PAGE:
JET: Mr. Yoba, Thank you for taking the time to speak to us and clarify some things. The negativity is building and the headlines are spinning out of control. Where do you think this negativity is stemming from since the season finale of Empire?

Malik Yoba: Being a part of Empire was a wonderful experience and opportunity to work with everyone involved. I’m proud to make TV history twice first with NY Undercover and now this phenomenal success. I’m still hoping to be involved somehow either through flashbacks or directing episodes. That was the level of conversation that was had with the producers and my cast mates before, during, and after shooting my final episode. My character was written off for creative purposes. That was the reality – I was informed that “a main character should die a shocking death” at the end of the first season while I was in Ferguson putting together the screening. I think that because I have 20-plus years in this business, I’ve been in roles that people really enjoy and I think there’s a desire to see more from the character but they didn’t get it. So everyone is left scratching their heads, saying, ‘well, why would they do that?’

I just find it really interesting the timing of negative press. We did a week of positive press during and following the show finale and then Saturday night this thing comes online, these accusations that clearly state in the article none of it is confirmed. If you look at the original article it says no sources have been confirmed yet, but that was enough to get people responding to a salacious headline and then re-posting it and re-distributing it without doing any fact checking.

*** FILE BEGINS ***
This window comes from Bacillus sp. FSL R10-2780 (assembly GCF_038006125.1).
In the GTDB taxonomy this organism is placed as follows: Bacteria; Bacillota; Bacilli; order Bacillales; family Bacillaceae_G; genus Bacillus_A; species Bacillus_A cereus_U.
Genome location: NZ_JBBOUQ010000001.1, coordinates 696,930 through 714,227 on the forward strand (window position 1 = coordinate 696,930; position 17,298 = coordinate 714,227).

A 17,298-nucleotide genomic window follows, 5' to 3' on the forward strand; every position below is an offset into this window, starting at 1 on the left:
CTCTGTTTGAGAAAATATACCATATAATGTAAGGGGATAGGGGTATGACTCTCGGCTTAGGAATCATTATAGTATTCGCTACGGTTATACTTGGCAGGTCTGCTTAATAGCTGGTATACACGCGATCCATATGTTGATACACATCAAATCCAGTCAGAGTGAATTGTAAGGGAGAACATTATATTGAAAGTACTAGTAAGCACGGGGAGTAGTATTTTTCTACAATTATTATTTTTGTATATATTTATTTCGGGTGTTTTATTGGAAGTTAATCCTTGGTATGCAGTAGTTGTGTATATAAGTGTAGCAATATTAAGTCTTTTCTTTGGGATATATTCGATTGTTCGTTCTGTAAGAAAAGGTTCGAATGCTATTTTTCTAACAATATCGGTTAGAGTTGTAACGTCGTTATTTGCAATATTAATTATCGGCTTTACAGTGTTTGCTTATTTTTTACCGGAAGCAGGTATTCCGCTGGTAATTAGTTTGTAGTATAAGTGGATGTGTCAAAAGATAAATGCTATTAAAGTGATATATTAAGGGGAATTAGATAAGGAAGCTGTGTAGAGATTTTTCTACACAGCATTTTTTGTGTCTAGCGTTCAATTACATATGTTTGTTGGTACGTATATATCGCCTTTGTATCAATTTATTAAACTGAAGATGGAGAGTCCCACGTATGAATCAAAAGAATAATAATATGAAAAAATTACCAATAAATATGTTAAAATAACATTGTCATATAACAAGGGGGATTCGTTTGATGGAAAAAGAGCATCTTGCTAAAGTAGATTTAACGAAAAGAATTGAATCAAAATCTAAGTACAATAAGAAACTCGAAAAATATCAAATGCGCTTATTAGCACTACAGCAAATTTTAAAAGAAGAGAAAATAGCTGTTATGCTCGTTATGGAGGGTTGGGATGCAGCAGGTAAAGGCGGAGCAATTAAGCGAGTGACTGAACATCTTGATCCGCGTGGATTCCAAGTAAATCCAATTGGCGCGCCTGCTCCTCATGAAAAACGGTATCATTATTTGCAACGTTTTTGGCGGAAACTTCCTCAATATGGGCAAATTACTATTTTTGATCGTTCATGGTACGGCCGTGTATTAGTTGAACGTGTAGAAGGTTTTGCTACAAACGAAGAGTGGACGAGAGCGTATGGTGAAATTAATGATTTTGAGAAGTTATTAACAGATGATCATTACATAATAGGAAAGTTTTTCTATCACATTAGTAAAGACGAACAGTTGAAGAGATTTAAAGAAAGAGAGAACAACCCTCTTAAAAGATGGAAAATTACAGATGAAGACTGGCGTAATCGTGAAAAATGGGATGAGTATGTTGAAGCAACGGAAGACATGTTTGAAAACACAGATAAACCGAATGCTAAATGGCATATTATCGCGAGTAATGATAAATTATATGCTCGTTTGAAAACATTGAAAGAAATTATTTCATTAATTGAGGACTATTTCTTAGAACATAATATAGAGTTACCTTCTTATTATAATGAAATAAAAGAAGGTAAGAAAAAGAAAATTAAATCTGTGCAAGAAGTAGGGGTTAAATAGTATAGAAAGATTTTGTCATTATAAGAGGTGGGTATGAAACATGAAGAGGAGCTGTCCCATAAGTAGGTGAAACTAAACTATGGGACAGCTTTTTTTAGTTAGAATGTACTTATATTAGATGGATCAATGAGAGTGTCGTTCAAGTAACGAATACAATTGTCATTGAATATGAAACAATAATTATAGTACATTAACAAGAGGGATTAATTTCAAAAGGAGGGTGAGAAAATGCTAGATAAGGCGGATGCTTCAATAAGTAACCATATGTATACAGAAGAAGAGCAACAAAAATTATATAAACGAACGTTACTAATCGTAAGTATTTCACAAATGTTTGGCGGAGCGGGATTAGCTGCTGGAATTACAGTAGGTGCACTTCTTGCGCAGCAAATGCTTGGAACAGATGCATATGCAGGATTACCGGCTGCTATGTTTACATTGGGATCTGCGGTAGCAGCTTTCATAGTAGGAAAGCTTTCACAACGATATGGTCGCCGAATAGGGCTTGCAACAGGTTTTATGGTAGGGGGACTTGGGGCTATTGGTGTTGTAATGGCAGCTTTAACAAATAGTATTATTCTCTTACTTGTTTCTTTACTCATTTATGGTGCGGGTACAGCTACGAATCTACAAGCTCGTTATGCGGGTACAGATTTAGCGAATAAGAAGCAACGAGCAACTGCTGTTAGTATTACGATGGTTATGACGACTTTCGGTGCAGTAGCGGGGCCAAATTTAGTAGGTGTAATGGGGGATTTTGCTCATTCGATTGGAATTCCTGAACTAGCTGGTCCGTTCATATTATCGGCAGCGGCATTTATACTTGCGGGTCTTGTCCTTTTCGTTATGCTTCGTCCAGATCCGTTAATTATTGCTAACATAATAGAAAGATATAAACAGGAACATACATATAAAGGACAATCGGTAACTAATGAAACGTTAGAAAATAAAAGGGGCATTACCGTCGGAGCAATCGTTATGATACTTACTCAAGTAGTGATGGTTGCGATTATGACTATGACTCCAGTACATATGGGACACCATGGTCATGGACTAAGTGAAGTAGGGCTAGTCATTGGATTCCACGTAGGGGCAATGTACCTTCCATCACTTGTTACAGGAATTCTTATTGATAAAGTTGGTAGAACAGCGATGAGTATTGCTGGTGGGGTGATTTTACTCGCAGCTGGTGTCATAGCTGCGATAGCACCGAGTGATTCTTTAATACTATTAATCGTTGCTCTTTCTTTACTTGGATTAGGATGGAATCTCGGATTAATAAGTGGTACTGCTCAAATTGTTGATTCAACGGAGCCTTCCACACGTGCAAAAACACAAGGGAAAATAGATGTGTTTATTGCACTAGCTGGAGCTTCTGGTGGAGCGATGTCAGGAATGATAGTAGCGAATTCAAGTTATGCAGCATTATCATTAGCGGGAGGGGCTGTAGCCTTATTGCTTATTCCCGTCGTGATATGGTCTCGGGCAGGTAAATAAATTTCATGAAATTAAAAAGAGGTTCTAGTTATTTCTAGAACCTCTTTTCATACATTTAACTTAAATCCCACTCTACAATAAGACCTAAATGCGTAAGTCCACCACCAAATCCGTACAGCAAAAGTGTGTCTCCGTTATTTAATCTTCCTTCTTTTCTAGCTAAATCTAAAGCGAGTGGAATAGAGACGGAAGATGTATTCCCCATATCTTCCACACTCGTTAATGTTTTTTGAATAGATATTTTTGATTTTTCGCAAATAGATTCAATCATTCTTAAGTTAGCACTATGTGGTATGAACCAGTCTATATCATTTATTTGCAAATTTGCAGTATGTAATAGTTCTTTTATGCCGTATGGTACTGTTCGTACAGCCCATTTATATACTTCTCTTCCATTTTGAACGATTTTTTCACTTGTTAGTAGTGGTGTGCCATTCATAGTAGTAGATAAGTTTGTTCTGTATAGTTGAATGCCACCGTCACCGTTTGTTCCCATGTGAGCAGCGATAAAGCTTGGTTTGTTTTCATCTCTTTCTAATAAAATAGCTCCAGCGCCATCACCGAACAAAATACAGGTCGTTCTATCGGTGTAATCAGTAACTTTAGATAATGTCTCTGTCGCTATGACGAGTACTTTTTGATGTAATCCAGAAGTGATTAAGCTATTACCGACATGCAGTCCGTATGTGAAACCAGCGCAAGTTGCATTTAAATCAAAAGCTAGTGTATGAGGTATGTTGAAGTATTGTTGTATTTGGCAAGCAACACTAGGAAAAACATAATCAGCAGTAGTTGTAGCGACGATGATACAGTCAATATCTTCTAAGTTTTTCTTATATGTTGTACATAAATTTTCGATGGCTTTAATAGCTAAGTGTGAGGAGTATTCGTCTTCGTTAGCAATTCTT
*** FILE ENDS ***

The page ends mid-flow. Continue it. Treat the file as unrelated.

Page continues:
I absolutely never had any issues with substance abuse; that’s not consistent with what I’m about. So, the fact that it’s just been circulating so wildly and irresponsibly is a sad fact and I think that it underscores, the reason and need for why we started iconic32, we use popular culture to promote social good and if you look at all of the interviews I’ve done, including earlier interviews with JET, it was all about how we’re supporting arts education programs through a number of our partnering foundations and to provide opportunities for young people to participate in something positive. So this is an example of why our company needs to exist: Because people, in this case, are happily using pop culture to promote something that is actually, quite evil.